Building a media/news app completely in-house in 2016 is insane. You wouldn’t build a website all the way from scratch–you would build on top of a platform like Wordpress, Drupal, etc. — app development should be approached the same way. There is too much redundancy between your needs and the needs of all media companies to rebuild what others have already done. Utilize platforms that give you a baseline and structure to build off of and you will cut down on time/money/energy dramatically, allowing you to experiment faster and free up resources for more important things like content creation and marketing.

User experience beats magazine design.

In my UX classes I teach that utility beats high design every time, and in mobile this is especially true. For article content, a flexible, legible template is just as effective as, if not more so than, a custom layout for each article.

Specific branding (logo, fonts, colors) can help maintain some aesthetic differentiation, but the reality is most users wouldn’t notice even if you used generic fonts and colors. As a former magazine designer, that is a tough pill to swallow, but it’s true. Mobile is all about utility, speed, and ease-of-use.

Apps like Medium have minimal branding options for publications, sticking to a simple template for utility and ease

Monetization = diversification

Assuming that you want to grow your overall user base beyond your print readers, the majority of new users will not be willing to pay you directly at all (some not yet, some not ever), so you have to find other creative ways to get paid. Advertising, sponsorships, lead gen, whatever it is — unlike print, not all users will be monetized the same way.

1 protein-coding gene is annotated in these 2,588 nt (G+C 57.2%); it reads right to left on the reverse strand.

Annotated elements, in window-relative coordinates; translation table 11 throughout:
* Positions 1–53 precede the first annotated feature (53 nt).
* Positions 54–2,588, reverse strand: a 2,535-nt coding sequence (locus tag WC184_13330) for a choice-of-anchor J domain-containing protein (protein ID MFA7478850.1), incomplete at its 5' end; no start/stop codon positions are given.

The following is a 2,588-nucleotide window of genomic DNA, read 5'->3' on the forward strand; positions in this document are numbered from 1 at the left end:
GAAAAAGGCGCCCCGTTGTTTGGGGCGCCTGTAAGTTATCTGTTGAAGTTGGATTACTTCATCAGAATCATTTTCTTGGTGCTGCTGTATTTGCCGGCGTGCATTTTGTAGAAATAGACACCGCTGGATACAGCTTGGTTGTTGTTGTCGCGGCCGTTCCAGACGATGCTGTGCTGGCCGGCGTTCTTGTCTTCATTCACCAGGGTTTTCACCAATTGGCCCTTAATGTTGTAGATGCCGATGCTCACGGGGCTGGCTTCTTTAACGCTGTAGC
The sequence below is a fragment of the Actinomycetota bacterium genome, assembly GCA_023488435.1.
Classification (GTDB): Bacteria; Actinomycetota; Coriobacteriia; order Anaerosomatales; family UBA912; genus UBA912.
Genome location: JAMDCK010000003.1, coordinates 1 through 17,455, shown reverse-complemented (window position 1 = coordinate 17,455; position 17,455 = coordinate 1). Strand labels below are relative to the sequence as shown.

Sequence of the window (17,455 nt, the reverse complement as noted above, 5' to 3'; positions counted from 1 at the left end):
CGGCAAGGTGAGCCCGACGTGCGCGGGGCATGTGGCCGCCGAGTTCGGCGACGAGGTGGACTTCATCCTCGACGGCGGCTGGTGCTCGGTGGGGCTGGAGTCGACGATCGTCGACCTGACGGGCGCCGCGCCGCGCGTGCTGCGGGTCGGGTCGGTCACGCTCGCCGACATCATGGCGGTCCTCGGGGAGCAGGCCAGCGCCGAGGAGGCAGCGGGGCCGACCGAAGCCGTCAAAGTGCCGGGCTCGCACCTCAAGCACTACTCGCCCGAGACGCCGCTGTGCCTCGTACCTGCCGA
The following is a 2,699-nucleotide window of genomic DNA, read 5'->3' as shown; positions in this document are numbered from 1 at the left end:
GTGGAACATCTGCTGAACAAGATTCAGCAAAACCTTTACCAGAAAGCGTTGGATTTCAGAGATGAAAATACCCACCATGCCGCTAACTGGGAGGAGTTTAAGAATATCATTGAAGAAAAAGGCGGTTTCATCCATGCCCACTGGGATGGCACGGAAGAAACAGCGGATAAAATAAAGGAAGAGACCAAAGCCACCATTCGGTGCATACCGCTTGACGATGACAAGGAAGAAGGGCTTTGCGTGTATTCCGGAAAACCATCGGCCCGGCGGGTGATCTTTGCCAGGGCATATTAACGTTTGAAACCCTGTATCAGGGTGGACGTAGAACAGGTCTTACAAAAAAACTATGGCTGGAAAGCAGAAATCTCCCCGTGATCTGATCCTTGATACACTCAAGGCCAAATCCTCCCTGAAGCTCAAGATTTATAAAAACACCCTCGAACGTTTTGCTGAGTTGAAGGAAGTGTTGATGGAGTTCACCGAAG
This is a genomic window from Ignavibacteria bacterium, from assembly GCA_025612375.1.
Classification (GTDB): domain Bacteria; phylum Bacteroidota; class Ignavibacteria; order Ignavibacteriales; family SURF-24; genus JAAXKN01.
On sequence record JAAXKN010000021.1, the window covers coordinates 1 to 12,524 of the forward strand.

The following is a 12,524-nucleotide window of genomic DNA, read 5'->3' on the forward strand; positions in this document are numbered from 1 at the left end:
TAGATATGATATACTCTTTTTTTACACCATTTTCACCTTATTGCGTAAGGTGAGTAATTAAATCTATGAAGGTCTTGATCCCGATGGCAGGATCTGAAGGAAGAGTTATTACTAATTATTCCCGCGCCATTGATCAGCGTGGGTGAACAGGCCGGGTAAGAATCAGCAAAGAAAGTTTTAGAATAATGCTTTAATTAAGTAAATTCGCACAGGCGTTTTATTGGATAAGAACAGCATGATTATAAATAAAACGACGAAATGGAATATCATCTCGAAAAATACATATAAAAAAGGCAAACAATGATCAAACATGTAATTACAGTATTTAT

That being said, paid subscriptions is actually an increasingly popular business model for media apps. Magazines are well positioned here! But they need to move away from the traditional “own the next 12 issues” and adopt a more modern “all access” paywall. If you are a paying customer, you get everything. Stop paying, get nothing.

Experiment with new monetization business models to tap into your digital audience

Increase publication frequency.

The most successful mobile brands become part of a user’s daily routine, which a hard thing to accomplish if you only release new content every week, month, or quarter. Consider slicing and dicing your issues into smaller, more frequent releases, or syndicating your .com content into your app and to social, and ultimately creating a lot more content than you used to. Using contributor models and/or curating third party content are both great ways to beef up on quantity.

Mobile is not the future, it’s now.

If you are a magazine publisher today, it’s time to seriously reexamine and ultimately reimagine what your brand could mean beyond the concept of a print issue and a corresponding digital issue. If the last 7 years have shown us anything, it’s that a print replica doesn’t stand a chance against digital native content- and I don’t mean some “interactive” version of your magazine, I mean creating an experience that matches (or hopefully exceeds) the expectations of a mobile user. There is no reason that your magazine can’t become digital native. You just need to broaden your concept of what a magazine could be.